Aaron Copland’s Fanfare for the
In the months that followed the attack on Pearl Harbor on December 7, 1941, Eugene Goossens, the CSO’s sixth Music Director, invited important composers of the day to write patriotic fanfares that, as Goossens wrote in his invitation letter, would be “stirring and significant contributions to the war effort.” Among those who answered the call were Walter Piston, Darius Milhaud, Henry Cowell, Morton Gould, William Grant Still and Howard Hanson. They responded with fanfares such as A Fanfare for the Fighting French, A Fanfare for Paratroopers, A Fanfare for American Heroes and Fanfare for Freedom.It is another of these commissioned composers, Aaron Copland, whose Fanfare for the Common Man stands out as the only work on the list to have remained in the repertoire, however. This fanfare is, arguably, one of the most recognizable and beloved works of our time. It has been heard not only in indoor and outdoor concert venues of professional and amateur ensembles alike (classical, jazz and rock groups have performed arrangements of it), but themes from it have also been used in films, video games and television commercials, as well as for sports teams and Olympic champions, and even as an alarm clock for the astronauts aboard the Shuttle Endeavor. Its majestic and hymn-like qualities and somber mood make it the perfect piece for occasions of national pride or mourning.
Copland was at first reluctant to take on the fanfare commission. In Copland’s autobiography, written with Vivian Perlis, he admits that he nearly passed on Goossens’ request. He was in need of money at the time, and the CSO Music Director had requested an unpaid commission.
However, in May of 1942, the Cincinnati Symphony Orchestra had premiered Copland’s Lincoln Portrait under then-New York Philharmonic Conductor André Kostelanetz, who had commissioned the work. Its success and his prior relationship with the CSO likely prompted Copland to agree to the commission.
Goossens planned to premiere one fanfare each week for the entire concert season of 1942–43, and Copland’s fanfare was planned for the Orchestra’s opening night of October 9, 1942. But by the time Copland finished the composition, it was too late for opening night. He delayed sending it to Goossens even longer when he struggled to come up with a title.
Copland had considered several titles for the fanfare, but a speech by Vice President Henry Wallace became his ultimate inspiration: “Some have spoken of the ‘American Century.’ I say that the century on which we are entering—the century which will come out of this war—can be and must be the century of the common man.”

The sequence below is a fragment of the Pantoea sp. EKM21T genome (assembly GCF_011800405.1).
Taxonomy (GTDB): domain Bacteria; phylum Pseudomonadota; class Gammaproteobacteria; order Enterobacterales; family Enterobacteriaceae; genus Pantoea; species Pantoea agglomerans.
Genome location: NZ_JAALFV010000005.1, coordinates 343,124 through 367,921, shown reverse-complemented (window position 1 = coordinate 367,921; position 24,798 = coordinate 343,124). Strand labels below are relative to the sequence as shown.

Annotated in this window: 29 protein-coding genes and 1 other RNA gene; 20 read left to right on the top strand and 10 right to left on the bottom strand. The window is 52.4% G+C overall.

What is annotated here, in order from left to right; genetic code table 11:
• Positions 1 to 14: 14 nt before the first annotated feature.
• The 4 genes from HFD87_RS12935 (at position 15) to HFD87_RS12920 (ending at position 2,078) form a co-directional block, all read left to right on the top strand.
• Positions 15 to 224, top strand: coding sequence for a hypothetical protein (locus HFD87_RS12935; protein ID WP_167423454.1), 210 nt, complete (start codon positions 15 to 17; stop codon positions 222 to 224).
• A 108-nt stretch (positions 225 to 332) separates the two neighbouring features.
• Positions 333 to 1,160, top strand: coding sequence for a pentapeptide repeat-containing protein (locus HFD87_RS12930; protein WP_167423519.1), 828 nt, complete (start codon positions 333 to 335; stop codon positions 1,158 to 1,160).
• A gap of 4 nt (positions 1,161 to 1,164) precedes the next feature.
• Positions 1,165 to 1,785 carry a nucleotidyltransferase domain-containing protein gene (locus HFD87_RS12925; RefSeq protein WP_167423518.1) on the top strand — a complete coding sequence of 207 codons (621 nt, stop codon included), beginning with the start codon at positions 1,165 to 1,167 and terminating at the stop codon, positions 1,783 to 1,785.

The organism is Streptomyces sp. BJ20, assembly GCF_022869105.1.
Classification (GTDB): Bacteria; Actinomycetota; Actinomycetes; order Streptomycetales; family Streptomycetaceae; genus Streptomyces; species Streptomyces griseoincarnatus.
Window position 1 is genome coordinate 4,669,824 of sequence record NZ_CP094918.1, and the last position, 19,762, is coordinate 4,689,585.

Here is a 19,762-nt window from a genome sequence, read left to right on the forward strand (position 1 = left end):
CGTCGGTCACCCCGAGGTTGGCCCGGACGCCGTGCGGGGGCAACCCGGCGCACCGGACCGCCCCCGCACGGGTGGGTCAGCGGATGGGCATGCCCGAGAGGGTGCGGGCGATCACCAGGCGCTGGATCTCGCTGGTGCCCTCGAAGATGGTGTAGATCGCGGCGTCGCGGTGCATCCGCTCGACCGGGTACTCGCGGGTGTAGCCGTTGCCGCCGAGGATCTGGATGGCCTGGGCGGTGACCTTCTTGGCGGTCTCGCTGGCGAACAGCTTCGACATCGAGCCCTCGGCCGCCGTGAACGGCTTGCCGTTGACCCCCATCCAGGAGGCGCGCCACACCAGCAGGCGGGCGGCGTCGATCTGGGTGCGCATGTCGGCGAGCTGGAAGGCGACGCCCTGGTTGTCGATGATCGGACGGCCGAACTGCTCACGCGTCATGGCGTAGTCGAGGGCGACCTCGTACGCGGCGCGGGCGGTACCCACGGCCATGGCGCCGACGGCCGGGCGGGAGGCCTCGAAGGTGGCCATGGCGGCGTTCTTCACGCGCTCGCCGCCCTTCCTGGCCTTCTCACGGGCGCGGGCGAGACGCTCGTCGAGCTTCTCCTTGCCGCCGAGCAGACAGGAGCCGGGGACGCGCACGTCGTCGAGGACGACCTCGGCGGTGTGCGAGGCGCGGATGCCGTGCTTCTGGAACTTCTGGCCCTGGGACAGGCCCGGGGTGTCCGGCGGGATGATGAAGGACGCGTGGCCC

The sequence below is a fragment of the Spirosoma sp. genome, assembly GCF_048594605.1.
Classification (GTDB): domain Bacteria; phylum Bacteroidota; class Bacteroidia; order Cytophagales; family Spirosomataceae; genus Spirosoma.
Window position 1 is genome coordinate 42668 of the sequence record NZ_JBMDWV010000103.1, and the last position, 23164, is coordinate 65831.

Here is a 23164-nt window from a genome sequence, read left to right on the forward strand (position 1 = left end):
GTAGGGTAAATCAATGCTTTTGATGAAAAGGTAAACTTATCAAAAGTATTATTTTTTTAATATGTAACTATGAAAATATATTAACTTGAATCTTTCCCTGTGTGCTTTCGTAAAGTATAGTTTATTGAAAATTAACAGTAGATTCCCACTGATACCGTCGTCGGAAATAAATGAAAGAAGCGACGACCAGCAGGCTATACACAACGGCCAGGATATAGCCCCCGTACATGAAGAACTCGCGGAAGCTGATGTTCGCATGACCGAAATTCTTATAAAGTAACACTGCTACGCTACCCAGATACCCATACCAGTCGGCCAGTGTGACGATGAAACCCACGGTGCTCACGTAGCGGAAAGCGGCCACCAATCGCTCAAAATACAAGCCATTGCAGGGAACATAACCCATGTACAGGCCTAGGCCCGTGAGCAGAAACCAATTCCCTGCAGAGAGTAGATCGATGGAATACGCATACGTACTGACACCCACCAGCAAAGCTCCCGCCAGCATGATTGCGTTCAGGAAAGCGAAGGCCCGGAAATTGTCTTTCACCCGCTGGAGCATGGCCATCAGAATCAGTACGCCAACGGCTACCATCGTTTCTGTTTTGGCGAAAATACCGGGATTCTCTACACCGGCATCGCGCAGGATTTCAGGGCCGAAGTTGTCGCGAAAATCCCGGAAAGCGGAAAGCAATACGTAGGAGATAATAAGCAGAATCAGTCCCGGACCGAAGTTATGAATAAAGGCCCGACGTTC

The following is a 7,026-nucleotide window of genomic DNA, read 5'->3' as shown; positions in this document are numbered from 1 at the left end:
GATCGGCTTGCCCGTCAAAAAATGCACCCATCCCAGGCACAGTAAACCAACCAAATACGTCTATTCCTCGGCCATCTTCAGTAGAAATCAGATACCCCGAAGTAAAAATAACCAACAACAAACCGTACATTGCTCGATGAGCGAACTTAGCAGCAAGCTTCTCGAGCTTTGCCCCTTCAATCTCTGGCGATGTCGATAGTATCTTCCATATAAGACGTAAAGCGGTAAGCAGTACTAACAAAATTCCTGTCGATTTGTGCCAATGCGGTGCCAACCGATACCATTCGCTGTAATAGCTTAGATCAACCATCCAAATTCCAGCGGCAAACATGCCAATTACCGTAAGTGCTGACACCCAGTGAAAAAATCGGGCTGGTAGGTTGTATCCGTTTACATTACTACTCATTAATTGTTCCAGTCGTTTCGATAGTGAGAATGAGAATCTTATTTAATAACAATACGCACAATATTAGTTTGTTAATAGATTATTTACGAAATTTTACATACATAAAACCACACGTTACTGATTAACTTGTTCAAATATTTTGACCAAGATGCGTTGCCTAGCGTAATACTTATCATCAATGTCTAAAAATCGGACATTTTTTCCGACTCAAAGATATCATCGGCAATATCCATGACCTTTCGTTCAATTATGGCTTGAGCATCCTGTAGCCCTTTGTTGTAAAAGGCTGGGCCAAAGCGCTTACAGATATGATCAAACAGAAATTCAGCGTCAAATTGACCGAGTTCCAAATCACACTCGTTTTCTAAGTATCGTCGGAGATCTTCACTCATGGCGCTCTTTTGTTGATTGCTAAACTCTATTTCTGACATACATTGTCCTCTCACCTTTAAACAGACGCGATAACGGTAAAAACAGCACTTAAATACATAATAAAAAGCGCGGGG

Goossens received the titled fanfare in November and proclaimed, “Its title is as original as its music, and I think it is so telling that it deserves a special occasion for its performance. If it is agreeable to you, we will premiere it 12 March 1943 at income tax time.” Copland replied, “I [am] all for honoring the common man at income tax time.” (Income tax day was March 15 at the time.)
Roughly 11 percent of the U.S. population fought in WWII, and when Fanfare for the Common Man premiered in the spring of 1943, nine CSO musicians had asterisks by their names indicating that they were on leave from the Orchestra while serving in the Armed Forces.
After the premiere, the Cincinnati Enquirer said Fanfare for the Common Man was Copland’s most striking composition to date: “Scored for brass and percussion, it had deftness in its dramatic purport and evoked spontaneous applause from the audience.”
“It’s slow, it builds up, but it takes a long while to build up. It’s solemn, moving and very deep. Those are not attributes that you think of when defining a fanfare,” Miguel Roig-Francolí, professor at the University of Cincinnati’s College-Conservatory of Music told Cincinnati writer Janelle Gelfand for Cincinnati Enquirer back in 2016. (Gelfand now writes for the Cincinnati Business Courier.) “But those attributes also define patriotism—in this case, the sadness of war, where people are dying.”
Perhaps this is what distinguished Copland’s fanfare from the rest, making it one of the most significant American compositions of the 20th century. From the beginning, Fanfare for the Common Man has been a musical metaphor inspiring unity. But it also reflects the CSO’s long commitment to commissioning new works which resonate with people’s lives, a tradition that continues to this day.